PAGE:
Then you’d know that doesn’t mean that she actually means it, that she’s joking. I think that sometimes in our humor when we would talk to each other, we’d escalate things a little bit too far sometimes like taking a joke a little bit too far. I knew even before I asked that question that she doesn’t hate America.

Eric Klein: Yeah. Why do you know that, Brittany?

Brittany: Because she served America for six years. She’d joined the Air Force when she could’ve just gone to college. She cares so much about democracy and everybody being able to vote and choose the government that they have. She wants that. She wants democracy for Syria for example. She wants people to be able to decide their own government.

Eric Klein: Yeah, it’s really remarkable. We would all be screwed if somebody went through every chat, and I’m just saying “we” as in every single person that I know of. Let’s just take every single person on the planet below the age of 40. If all of our chat log were combed through for the most extreme words that between friends.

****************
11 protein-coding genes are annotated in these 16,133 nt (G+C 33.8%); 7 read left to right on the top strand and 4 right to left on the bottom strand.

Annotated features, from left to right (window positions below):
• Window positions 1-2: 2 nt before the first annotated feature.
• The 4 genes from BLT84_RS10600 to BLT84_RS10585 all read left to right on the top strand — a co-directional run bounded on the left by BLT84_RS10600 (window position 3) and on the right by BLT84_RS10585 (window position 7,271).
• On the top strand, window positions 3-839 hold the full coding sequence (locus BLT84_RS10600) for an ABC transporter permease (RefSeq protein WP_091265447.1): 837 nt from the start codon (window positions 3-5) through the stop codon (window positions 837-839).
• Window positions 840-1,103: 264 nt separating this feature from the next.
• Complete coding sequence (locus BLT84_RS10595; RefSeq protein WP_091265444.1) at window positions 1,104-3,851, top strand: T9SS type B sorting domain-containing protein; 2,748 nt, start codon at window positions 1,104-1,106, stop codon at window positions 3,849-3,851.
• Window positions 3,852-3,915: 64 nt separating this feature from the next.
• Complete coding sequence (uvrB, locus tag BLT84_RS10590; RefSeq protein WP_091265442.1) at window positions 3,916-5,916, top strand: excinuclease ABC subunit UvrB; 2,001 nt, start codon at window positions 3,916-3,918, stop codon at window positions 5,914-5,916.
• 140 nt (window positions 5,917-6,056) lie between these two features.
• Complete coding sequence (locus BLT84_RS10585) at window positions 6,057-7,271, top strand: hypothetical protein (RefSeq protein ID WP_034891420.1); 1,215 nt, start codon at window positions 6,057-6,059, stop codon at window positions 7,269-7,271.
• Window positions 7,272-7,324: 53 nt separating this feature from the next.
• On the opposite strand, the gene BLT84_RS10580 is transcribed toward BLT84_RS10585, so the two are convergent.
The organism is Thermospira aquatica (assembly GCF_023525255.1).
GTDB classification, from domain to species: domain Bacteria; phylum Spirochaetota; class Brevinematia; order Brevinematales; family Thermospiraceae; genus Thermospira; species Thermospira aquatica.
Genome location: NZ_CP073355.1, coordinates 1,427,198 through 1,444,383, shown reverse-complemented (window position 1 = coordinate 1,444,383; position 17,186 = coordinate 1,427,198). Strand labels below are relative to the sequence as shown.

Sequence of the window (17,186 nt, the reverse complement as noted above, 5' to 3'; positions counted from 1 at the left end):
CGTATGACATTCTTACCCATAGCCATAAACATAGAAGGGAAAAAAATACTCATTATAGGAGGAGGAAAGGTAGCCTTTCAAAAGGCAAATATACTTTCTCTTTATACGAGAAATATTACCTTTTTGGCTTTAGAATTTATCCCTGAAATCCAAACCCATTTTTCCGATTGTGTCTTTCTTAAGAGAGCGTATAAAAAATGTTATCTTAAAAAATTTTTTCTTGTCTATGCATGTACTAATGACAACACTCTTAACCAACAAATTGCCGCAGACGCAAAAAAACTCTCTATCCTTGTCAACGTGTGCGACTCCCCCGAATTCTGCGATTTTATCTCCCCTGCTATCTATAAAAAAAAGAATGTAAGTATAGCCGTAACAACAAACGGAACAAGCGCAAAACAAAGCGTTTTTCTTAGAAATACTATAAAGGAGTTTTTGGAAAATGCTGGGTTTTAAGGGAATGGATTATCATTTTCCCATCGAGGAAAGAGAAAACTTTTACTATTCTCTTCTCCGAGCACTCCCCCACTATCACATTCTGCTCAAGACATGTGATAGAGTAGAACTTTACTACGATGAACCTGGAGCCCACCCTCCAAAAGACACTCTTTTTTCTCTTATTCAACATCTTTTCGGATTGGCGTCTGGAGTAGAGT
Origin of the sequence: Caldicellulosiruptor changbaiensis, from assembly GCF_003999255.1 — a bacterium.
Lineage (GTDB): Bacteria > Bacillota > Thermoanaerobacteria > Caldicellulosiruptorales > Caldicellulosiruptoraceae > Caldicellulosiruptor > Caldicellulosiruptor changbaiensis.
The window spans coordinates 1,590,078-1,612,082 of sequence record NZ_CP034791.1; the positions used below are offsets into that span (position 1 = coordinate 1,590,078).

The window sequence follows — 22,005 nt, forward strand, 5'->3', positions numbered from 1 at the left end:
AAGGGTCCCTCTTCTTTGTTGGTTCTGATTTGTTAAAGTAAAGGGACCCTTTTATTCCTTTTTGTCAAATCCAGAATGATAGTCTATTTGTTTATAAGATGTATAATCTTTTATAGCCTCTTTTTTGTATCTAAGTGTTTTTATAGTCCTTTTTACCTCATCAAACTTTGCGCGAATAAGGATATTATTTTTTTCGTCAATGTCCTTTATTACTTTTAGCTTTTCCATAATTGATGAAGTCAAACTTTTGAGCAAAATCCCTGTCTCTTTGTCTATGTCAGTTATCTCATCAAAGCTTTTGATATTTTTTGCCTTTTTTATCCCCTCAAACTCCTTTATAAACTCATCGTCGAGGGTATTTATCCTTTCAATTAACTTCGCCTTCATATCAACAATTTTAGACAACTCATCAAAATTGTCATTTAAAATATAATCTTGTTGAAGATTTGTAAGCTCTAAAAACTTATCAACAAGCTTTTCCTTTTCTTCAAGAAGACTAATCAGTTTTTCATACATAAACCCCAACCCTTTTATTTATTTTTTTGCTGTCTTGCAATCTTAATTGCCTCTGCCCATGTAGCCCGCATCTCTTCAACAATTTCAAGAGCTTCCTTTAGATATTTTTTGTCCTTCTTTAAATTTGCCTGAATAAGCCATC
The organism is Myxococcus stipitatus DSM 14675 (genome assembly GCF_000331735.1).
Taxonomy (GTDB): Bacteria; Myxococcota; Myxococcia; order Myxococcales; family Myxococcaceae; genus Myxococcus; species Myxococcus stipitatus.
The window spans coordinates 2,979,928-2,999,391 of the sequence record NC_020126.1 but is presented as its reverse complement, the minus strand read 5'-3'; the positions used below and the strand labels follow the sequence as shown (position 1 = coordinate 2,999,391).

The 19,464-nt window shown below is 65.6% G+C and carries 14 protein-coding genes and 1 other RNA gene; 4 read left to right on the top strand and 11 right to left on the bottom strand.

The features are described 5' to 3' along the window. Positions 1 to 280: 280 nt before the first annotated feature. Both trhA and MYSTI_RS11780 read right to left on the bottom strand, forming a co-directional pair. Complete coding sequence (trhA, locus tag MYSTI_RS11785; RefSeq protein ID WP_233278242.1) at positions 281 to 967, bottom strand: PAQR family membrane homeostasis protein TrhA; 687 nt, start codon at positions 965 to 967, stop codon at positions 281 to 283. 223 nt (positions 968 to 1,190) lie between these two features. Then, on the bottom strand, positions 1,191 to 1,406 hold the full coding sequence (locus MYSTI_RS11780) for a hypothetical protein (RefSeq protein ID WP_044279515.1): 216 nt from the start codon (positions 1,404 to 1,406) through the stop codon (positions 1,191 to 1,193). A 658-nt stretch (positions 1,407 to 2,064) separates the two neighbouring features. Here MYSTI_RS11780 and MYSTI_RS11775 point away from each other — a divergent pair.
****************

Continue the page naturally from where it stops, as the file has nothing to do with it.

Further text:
Brittany: Right. That’s right and you know-

Eric Klein: We’d all go to jail if those words were serious, if those words were crimes.

Brittany: It seriously makes me cringe though, because we talked about so many private things. I said so many private things that the FBI were just able to look through and I feel like my privacy has been violated. It’s really awful. I try not to think about it too much, but people ask me. They’re like, “How does it make you feel that they combed through logs of your private Facebook messenger conversations with your sister?” I feel, I’m disgusted about this. Honestly, it doesn’t make me feel good. I think that you brought up an interesting question about what if somebody had access to everything that you’ve ever texted or messaged somebody?
Because there was another conversation that the prosecution brought up, and it was about there was this event it was called, “Vault 7.” Do you remember anything about that that happened a couple months ago?

Eric Klein: No, tell me what Vault 7 is.